Social media do not only make us excited about the received feedback, they also make us think about how our audience will possibly respond to our content, how other people will react to our feedback, and make us compare our own behavior to others. These thoughts activate two additional networks, the social cognition network and the self referential network (Meshi et al., 2018).

Can it Become an Addiction?

Social media addiction is not officially classified as a psychiatric addiction, as those mostly refer to chronic conditions that cause problems in your life. Compulsive social media use is often more temporary, however, it does share some characteristics with addition disorders like gambling or drug abuse. Some people use social media to actively influence their mood, often need to use them more to get the same effects, leaving them scrolling through the feed for hours. When limiting the use, individuals can even experience a withdrawal.

Gambling is addictive because you don’t know how many bets you will have to make before you win. […] When you check your social media, you cannot predict whether you received feedback or not.

Meshi and colleagues (2018)

Does Social Media Really Make us Feel Less Lonely?

Especially now in times of social/physical distancing keeping in touch over social media is the only way to go. It can help us feel connected. One could easily assume that using it more can help us feel less lonely, right? Not necessarily so! A study from Hunt and colleagues (2018) found, that limiting social media use to 30 minutes significantly decreased feelings of loneliness and depression compared to individuals that didn’t limit their time. The constant fear of missing out and comparison with others can impact our mood negatively, which is why it is sometimes good to…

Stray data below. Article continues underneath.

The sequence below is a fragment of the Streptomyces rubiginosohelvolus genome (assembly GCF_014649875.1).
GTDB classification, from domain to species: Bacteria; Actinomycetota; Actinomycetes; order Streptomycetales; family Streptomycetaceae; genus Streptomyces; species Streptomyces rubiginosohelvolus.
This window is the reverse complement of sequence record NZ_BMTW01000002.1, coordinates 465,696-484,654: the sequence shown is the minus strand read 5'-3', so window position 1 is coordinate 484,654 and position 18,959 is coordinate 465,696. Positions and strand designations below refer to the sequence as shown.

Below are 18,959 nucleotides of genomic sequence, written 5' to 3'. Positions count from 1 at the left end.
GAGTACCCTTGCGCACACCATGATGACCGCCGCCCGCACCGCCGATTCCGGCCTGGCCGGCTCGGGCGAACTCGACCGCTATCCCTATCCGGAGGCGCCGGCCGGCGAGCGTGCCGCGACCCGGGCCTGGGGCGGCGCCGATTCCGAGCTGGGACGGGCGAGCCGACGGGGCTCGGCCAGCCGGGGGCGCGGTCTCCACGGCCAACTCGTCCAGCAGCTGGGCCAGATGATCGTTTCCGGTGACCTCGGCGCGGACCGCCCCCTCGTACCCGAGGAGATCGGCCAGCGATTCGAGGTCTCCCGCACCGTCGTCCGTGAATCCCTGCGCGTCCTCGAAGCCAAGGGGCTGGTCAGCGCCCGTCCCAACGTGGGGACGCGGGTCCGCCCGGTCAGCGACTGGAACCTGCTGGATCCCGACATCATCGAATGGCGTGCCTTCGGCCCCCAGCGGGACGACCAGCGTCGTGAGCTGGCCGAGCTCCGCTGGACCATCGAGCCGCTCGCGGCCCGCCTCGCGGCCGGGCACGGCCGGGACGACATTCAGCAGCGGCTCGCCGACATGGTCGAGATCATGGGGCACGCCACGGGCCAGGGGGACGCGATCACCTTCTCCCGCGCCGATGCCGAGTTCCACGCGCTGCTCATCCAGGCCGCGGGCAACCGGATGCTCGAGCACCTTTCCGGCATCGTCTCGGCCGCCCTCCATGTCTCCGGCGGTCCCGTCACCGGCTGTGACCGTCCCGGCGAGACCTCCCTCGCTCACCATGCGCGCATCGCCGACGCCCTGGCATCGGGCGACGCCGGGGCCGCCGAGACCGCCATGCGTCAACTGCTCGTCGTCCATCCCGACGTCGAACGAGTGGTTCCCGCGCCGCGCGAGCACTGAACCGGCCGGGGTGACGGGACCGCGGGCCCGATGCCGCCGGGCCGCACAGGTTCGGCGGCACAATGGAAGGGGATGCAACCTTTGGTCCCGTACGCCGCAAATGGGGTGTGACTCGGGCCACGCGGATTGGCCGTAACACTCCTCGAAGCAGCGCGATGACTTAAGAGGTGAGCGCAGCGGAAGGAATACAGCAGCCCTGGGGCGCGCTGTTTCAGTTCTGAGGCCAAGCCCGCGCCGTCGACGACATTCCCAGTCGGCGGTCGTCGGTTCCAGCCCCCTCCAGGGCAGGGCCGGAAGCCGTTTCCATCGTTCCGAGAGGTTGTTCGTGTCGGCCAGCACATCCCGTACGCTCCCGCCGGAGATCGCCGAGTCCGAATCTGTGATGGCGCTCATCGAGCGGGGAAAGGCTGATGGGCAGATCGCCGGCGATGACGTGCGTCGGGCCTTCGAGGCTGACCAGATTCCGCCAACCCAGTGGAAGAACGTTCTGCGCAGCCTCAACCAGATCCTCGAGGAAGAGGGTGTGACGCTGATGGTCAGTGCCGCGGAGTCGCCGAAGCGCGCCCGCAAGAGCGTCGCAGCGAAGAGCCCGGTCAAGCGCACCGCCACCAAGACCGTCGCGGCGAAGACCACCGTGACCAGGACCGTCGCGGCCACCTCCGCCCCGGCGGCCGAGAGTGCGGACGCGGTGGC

…Take a Break

Seriously. Though it has been heavily discussed to remove likes from Instagram and co, social media platforms will probably not remove what drives their ‘success’. This is why it is in your hands to use the platforms responsibly. If you don’t spend much time on them anyways, great! But if you do, and it starts to impact your mood or your daily life, make use of the apps functions to track and limit the time of usage. Think about not using it on specific times of the day or week. Or ban it from the bedroom for example!

If you enjoyed this post, feel free to give my reward system a boost by liking, commenting, or sharing 😛


You liked this post? Help me covering the hosting costs of this blog by  buying me a coffee or check out my redbubble shop!

Meshi et al., 2018: https://psnlab.princeton.edu/sites/default/files/publications-pdf/MeshiTamir_TICS_inpress.pdf

Hunt et al., 2015: https://penntoday.upenn.edu/news/social-media-use-increases-depression-and-loneliness

6 thoughts on “Your Brain on Instagram, TikTok, & Co – The Neuroscience of Social Media

  1. Interesting post! Social media can be rewarding and even addictive! It’s good to try to limit one’s time on social media, though it may not always be possible in a pandemic when we’re all at home on Zoom calls and the like.


Leave a Reply

Fill in your details below or click an icon to log in:

WordPress.com Logo

You are commenting using your WordPress.com account. Log Out /  Change )

Twitter picture

You are commenting using your Twitter account. Log Out /  Change )

Facebook photo

You are commenting using your Facebook account. Log Out /  Change )

Connecting to %s